Mon, 17 Jul 06
More than 7.7 million trusting Britons (27% of all working adults) are allowing relative strangers such as window cleaners, builders, and utility trades-people (electricity, gas, phone etc) to come and go unsupervised in their homes.
And one in seven have had their trust abused – for example, homes damaged, food eaten and the telephone used by non-residents, according to new research by leading home insurer MORE TH>N
Nearly four in ten (38%) have even entrusted non-residents with their own set of keys despite almost one million people (13%) revealing that they did not know them at all before allowing them access.
Nearly a quarter of all working adults (24%) have a non-resident in their home at least once a month, and 11% of these do at least once a week. Worryingly, one in seven people (14%) who have given non-residents keys have found this trust abused.
Top offences include:
- One in seven (14%) have had their homes damaged and goods stolen by non-residents
- 6% of non-residents have helped themselves to food and drink without permission
- One in twenty non-residents (5%) left home alone have used the telephone, invited people over, or skived off when they should have been working
- 220,646 people (3%) believe they have had cash or personal belongings stolen by non-residents
- 73,548 people (1%) have had personal items like clothes borrowed by the person they had contracted to work for them.
The survey reveals that most Britons take the tough approach to abuse of trust. Almost one in four (19%) gave the offender a formal warning and more than a quarter (27%) had a stern chat. A whopping one in five (22%) took the Alan Sugar approach, telling the non-resident "you’re fired."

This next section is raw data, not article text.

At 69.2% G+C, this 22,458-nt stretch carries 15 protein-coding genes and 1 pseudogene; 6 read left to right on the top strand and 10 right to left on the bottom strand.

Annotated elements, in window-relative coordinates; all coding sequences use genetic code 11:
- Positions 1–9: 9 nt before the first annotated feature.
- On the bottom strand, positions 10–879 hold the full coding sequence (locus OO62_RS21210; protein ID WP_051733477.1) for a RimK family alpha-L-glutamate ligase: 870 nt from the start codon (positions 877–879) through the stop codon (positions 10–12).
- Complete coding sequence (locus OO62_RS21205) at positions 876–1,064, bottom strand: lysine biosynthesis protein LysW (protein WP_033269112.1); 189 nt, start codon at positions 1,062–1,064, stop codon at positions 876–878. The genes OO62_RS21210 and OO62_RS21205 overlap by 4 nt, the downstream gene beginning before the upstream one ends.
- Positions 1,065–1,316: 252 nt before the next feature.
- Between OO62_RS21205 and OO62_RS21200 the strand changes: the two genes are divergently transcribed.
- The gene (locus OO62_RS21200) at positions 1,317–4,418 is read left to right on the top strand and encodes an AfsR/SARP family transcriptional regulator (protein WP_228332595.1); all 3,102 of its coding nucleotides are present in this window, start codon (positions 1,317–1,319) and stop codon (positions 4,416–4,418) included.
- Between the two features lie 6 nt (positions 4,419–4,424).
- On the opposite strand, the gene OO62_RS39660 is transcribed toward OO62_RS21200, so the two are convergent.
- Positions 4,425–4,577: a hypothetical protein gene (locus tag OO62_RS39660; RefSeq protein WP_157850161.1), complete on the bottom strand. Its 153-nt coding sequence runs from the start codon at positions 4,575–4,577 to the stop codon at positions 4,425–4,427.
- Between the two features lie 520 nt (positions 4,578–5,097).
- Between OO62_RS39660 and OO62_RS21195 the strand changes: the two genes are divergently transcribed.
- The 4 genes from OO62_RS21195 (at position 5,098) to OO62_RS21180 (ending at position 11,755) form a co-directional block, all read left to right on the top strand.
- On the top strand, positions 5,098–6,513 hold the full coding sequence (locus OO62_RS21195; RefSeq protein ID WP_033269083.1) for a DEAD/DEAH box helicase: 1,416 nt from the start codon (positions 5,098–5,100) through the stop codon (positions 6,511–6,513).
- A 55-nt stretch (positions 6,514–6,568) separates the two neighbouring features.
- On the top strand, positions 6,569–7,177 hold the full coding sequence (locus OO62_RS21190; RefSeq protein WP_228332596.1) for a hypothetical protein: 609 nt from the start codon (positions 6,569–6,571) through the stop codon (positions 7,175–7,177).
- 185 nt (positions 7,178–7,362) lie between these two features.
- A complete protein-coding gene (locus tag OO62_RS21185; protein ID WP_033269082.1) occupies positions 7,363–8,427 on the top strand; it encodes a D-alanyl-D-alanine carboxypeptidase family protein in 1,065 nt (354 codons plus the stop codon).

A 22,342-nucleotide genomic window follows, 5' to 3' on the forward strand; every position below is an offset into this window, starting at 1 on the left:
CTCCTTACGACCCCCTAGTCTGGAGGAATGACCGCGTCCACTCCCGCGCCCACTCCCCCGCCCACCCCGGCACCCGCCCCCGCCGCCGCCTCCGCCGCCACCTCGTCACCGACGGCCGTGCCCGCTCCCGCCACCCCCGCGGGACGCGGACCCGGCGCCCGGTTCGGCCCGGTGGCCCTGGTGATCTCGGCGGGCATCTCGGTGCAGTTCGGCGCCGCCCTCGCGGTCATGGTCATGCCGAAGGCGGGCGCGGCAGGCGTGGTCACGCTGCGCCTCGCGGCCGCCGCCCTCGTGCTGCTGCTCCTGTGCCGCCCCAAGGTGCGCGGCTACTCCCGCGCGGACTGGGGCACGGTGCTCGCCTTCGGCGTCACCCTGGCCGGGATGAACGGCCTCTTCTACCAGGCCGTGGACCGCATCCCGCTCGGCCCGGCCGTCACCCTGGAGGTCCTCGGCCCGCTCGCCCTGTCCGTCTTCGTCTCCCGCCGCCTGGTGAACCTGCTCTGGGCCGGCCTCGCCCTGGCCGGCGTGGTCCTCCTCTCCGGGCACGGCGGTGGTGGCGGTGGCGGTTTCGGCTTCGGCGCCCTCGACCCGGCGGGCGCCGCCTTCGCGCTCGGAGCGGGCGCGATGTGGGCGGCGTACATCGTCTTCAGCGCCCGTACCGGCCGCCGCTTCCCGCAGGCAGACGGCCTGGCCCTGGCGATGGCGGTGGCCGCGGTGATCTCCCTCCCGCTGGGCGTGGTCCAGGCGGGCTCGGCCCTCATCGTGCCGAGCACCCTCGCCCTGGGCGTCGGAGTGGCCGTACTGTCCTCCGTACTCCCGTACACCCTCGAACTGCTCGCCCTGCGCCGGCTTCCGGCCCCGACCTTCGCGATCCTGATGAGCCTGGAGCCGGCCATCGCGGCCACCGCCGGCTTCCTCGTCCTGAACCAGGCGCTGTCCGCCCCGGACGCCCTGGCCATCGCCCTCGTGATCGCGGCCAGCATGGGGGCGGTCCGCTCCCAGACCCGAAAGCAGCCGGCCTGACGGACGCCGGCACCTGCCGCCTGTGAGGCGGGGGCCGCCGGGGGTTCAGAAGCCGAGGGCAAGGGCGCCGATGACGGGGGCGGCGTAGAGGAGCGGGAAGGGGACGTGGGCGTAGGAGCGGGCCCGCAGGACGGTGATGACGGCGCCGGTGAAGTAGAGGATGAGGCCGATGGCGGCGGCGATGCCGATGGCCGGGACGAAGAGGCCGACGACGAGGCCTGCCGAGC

Craig Allen, home product manager for MORE TH>N, commented: "Long working hours, lengthy commutes and active social lives all contribute to a need to enlist help in and around the home. However, it would seem that we may have become too trusting in our attitudes to strangers."
The most common non-residents to spend time in British homes routinely are window cleaners (14%), plumbers (7%), utility trades-people (7%) and house cleaners (5%). A further 2% of people enlist the help of child minders, who often spend entire working days in and around the home on a regular basis.
When asked who they would most trust if they had to hire someone ‘blind’ on moving to a new town where they didn’t know anyone, utilities people (power, gas, phone etc) came out on top at 17%, followed by child minders (9%). 60% of people said they would not fully trust anybody.
Allen continued: "In an ideal world we would be able to trust anyone we choose. However, in the unfortunate event that someone you trust does let you down by damaging your property or stealing from your home, it’s vital that you have home insurance to cover the cost."
"Six percent of the people we surveyed said they had made an insurance claim following an incident with a non-resident. We advise people to contract help through professional organisations for added peace of mind."
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